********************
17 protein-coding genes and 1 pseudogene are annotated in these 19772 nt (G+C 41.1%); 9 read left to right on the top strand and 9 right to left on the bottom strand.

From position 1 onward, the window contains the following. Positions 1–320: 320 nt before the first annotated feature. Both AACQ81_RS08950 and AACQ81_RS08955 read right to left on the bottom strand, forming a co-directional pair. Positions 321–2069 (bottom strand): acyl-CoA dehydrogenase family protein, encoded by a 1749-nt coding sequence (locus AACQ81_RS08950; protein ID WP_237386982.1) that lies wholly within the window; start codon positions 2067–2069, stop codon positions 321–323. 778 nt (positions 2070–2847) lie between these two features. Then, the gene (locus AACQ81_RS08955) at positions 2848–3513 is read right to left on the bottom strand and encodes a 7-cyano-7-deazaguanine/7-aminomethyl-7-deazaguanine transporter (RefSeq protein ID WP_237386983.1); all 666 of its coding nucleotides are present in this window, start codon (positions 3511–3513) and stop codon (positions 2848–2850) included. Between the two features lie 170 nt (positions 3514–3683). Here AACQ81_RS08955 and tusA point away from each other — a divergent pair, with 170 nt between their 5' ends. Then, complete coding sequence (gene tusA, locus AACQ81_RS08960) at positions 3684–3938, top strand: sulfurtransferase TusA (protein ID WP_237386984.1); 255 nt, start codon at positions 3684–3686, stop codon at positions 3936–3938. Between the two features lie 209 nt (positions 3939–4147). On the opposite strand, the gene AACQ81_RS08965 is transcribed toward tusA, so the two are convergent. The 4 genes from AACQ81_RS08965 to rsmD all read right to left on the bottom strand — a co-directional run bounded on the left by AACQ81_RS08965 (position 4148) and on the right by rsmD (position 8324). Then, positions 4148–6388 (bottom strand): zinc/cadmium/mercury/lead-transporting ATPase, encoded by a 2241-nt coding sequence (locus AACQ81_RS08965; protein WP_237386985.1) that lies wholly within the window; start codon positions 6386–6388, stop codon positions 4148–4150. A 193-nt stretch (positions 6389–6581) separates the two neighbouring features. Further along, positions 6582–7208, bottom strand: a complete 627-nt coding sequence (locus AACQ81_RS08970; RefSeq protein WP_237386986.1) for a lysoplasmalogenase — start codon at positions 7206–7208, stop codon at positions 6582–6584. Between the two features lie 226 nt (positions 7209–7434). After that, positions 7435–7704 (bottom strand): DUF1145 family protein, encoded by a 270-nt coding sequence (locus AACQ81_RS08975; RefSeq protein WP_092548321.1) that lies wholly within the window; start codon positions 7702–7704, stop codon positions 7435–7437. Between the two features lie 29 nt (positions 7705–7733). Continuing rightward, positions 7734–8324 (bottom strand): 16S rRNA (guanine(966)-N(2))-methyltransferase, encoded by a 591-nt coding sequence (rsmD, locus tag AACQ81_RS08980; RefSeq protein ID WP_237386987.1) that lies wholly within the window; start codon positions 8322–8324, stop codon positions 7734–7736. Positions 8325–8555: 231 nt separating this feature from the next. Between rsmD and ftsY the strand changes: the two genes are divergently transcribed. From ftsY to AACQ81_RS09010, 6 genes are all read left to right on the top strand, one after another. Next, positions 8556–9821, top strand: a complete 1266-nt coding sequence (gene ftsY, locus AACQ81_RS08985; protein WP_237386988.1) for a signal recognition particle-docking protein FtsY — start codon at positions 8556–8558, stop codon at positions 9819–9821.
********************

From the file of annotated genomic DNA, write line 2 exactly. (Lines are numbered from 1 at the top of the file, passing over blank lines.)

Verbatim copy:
From position 1 onward, the window contains the following. Positions 1–320: 320 nt before the first annotated feature. Both AACQ81_RS08950 and AACQ81_RS08955 read right to left on the bottom strand, forming a co-directional pair. Positions 321–2069 (bottom strand): acyl-CoA dehydrogenase family protein, encoded by a 1749-nt coding sequence (locus AACQ81_RS08950; protein ID WP_237386982.1) that lies wholly within the window; start codon positions 2067–2069, stop codon positions 321–323. 778 nt (positions 2070–2847) lie between these two features. Then, the gene (locus AACQ81_RS08955) at positions 2848–3513 is read right to left on the bottom strand and encodes a 7-cyano-7-deazaguanine/7-aminomethyl-7-deazaguanine transporter (RefSeq protein ID WP_237386983.1); all 666 of its coding nucleotides are present in this window, start codon (positions 3511–3513) and stop codon (positions 2848–2850) included. Between the two features lie 170 nt (positions 3514–3683). Here AACQ81_RS08955 and tusA point away from each other — a divergent pair, with 170 nt between their 5' ends. Then, complete coding sequence (gene tusA, locus AACQ81_RS08960) at positions 3684–3938, top strand: sulfurtransferase TusA (protein ID WP_237386984.1); 255 nt, start codon at positions 3684–3686, stop codon at positions 3936–3938. Between the two features lie 209 nt (positions 3939–4147). On the opposite strand, the gene AACQ81_RS08965 is transcribed toward tusA, so the two are convergent. The 4 genes from AACQ81_RS08965 to rsmD all read right to left on the bottom strand — a co-directional run bounded on the left by AACQ81_RS08965 (position 4148) and on the right by rsmD (position 8324). Then, positions 4148–6388 (bottom strand): zinc/cadmium/mercury/lead-transporting ATPase, encoded by a 2241-nt coding sequence (locus AACQ81_RS08965; protein WP_237386985.1) that lies wholly within the window; start codon positions 6386–6388, stop codon positions 4148–4150. A 193-nt stretch (positions 6389–6581) separates the two neighbouring features. Further along, positions 6582–7208, bottom strand: a complete 627-nt coding sequence (locus AACQ81_RS08970; RefSeq protein WP_237386986.1) for a lysoplasmalogenase — start codon at positions 7206–7208, stop codon at positions 6582–6584. Between the two features lie 226 nt (positions 7209–7434). After that, positions 7435–7704 (bottom strand): DUF1145 family protein, encoded by a 270-nt coding sequence (locus AACQ81_RS08975; RefSeq protein WP_092548321.1) that lies wholly within the window; start codon positions 7702–7704, stop codon positions 7435–7437. Between the two features lie 29 nt (positions 7705–7733). Continuing rightward, positions 7734–8324 (bottom strand): 16S rRNA (guanine(966)-N(2))-methyltransferase, encoded by a 591-nt coding sequence (rsmD, locus tag AACQ81_RS08980; RefSeq protein ID WP_237386987.1) that lies wholly within the window; start codon positions 8322–8324, stop codon positions 7734–7736. Positions 8325–8555: 231 nt separating this feature from the next. Between rsmD and ftsY the strand changes: the two genes are divergently transcribed. From ftsY to AACQ81_RS09010, 6 genes are all read left to right on the top strand, one after another. Next, positions 8556–9821, top strand: a complete 1266-nt coding sequence (gene ftsY, locus AACQ81_RS08985; protein WP_237386988.1) for a signal recognition particle-docking protein FtsY — start codon at positions 8556–8558, stop codon at positions 9819–9821.